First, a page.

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‘American Beauty’ is one of those instantly recognisable movie posters: a naked Mena Suvari lying on a bed of roses. Bridget Peskett sought inspiration from the 1999 film for her graduate collection, ‘Bloomin’ American Dream’. Artificial fabrics like plastics and silicone are used to represent the protagonist Lester Burnham’s escape from the constraints of suburban life. The artificial fabrics also contrasts the appearance versus reality, and also to represent how the people of suburbia are trapped by the ideology of the American Dream. Garments are distorted to show the protagonist breaking away from conformity and suburbia. The best piece of the collection (below) is a dress consisting of a gingham bodice with a large rose appliqué, and an icy blue distorted skirt with rose appliqués.
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Drawing on the elements for a collection can be risqué. Hugh Finnerty’s ‘Drukkna’ did just that and exceeded expectations. Training at Holly Fulton (2012) and Jonathan Saunders (2013), the two immensely talented designers have rubbed off on Hugh - whose collection deals with physical and emotional responses to dealing with a loved one being lost at sea. Icelandic and Japanese folktales with similar cultural and emotional themes also inspired the designer. The comfort and calm in the chaos of understanding the central character’s loss, the swell and the unrelenting power of the ocean all brought influenced Hugh’s garments. Navy and white was used and the conceptual collection was most enjoyable.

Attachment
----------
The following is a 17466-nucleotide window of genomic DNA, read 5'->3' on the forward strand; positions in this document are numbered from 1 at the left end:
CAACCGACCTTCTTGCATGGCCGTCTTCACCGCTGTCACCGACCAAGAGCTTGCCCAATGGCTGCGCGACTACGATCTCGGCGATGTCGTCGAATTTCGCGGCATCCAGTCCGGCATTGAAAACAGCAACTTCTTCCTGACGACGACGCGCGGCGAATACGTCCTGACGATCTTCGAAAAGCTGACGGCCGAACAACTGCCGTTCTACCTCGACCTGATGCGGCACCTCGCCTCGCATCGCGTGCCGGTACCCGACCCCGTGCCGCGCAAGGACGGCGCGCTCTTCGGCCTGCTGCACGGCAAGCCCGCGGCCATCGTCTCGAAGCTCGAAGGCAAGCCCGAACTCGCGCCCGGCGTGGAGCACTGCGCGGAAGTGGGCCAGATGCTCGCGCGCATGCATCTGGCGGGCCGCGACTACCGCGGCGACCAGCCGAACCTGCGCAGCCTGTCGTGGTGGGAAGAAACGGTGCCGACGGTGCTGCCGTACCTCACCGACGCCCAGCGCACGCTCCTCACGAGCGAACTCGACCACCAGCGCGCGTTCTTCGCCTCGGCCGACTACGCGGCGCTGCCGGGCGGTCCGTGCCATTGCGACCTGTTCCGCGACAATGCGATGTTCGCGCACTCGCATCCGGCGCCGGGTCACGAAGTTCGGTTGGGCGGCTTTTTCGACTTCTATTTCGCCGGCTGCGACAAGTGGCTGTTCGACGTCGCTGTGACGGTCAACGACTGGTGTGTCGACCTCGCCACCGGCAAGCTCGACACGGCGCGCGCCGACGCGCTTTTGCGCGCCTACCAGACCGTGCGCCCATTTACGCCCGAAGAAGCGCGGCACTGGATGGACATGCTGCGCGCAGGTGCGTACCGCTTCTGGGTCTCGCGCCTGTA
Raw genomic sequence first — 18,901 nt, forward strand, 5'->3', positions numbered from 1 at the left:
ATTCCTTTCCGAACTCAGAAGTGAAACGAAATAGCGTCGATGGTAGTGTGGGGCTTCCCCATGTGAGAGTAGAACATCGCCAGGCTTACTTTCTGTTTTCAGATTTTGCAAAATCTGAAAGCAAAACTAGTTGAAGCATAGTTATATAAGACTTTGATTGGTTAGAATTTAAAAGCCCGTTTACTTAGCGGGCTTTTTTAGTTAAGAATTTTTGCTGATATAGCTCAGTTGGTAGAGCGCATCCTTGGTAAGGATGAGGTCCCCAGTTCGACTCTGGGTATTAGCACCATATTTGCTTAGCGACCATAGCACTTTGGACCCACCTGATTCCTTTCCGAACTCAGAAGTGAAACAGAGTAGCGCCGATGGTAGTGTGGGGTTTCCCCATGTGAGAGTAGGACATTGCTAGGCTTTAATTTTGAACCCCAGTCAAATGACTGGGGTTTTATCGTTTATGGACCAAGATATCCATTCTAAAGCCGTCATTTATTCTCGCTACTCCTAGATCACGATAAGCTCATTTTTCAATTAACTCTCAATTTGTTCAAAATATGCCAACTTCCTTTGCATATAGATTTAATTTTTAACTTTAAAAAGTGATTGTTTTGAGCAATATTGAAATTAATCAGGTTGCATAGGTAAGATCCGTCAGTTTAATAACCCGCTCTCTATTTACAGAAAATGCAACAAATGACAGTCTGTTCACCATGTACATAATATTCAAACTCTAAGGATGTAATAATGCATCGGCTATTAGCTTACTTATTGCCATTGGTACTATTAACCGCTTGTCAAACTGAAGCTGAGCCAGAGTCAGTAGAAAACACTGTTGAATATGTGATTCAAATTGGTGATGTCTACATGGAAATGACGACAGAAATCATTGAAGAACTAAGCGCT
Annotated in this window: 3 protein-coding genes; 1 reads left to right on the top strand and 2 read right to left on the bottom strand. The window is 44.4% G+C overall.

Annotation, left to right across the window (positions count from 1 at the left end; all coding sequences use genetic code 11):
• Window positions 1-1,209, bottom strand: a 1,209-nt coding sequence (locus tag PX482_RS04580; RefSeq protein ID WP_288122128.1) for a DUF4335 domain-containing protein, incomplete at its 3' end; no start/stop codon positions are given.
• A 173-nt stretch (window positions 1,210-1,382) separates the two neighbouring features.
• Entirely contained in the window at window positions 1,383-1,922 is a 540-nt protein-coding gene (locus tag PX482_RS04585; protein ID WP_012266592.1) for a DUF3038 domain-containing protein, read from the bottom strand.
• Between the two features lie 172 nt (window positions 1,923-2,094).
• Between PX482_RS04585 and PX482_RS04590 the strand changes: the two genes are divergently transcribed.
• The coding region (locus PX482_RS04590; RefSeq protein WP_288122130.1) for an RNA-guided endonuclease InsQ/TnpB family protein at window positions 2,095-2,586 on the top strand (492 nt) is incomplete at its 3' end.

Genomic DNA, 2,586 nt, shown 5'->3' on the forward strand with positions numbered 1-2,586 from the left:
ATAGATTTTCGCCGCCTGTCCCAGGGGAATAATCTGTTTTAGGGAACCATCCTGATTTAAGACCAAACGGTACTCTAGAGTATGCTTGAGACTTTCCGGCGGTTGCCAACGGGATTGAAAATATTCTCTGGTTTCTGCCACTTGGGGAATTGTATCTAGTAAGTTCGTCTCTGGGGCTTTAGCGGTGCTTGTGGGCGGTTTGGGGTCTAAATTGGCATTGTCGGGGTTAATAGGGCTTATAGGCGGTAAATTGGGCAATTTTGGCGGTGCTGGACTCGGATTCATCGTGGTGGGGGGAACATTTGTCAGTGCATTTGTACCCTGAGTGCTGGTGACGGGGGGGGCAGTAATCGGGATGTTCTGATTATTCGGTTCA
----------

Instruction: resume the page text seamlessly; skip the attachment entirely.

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Lisa Corbett’s collection ‘125th’ probably had the most compelling of inspirations. It is based on a relationship between a mother and daughter in a rough, drug-infested area of Harlem. The mother’s “work” life was juxtaposed with the innocence of the daughter during her play time. The aim of the collection was to capture a day in the life of the little girl, to reveal the disintegration of innocence and the overwhelming impact of prostitution, and to display the breakdown of a tumultuous relationship between mother and daughter. Yes, that is a mound of largely indigestible information. However, Lisa executed the thematic influences brilliantly. A Mickey Mouse t-shirt-clad person was on Corbett’s mood board. There was a certain dingy Disney fairytale tone about this collection, primarily because of the colours and the inspirations. Brother’s Grimm 21st century reimagining, anyone? This was my favourite collection of the large bunch. The clothes were funky, well-made and deeply inspired.
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In the past three weeks I’ve reviewed collections where art and fashion have intersected each other. Art and fashion have once again converged in the graduate collections at LSAD. Franz Kline inspired graduate Bridget Murphy. Vincent van Gogh inspired Alanna McIntyre’s collection. Starry Night was the piece which Alanna solely focused her attention on. The painting is a symbol of manic euphoria, conveyed through circular forms and techniques like intricate bindings and gatherings. The collection displays van Gogh’s ability to conjure the pain of his tormented life into ecstatic beauty. Alanna trained in Dublin with Danielle Romeril and in London with Preen by Thornton Bregazzi. The designers modest hemlines and idiosyncrasies played a part in this beautiful two-tone (cornflour blue and yellow) collection.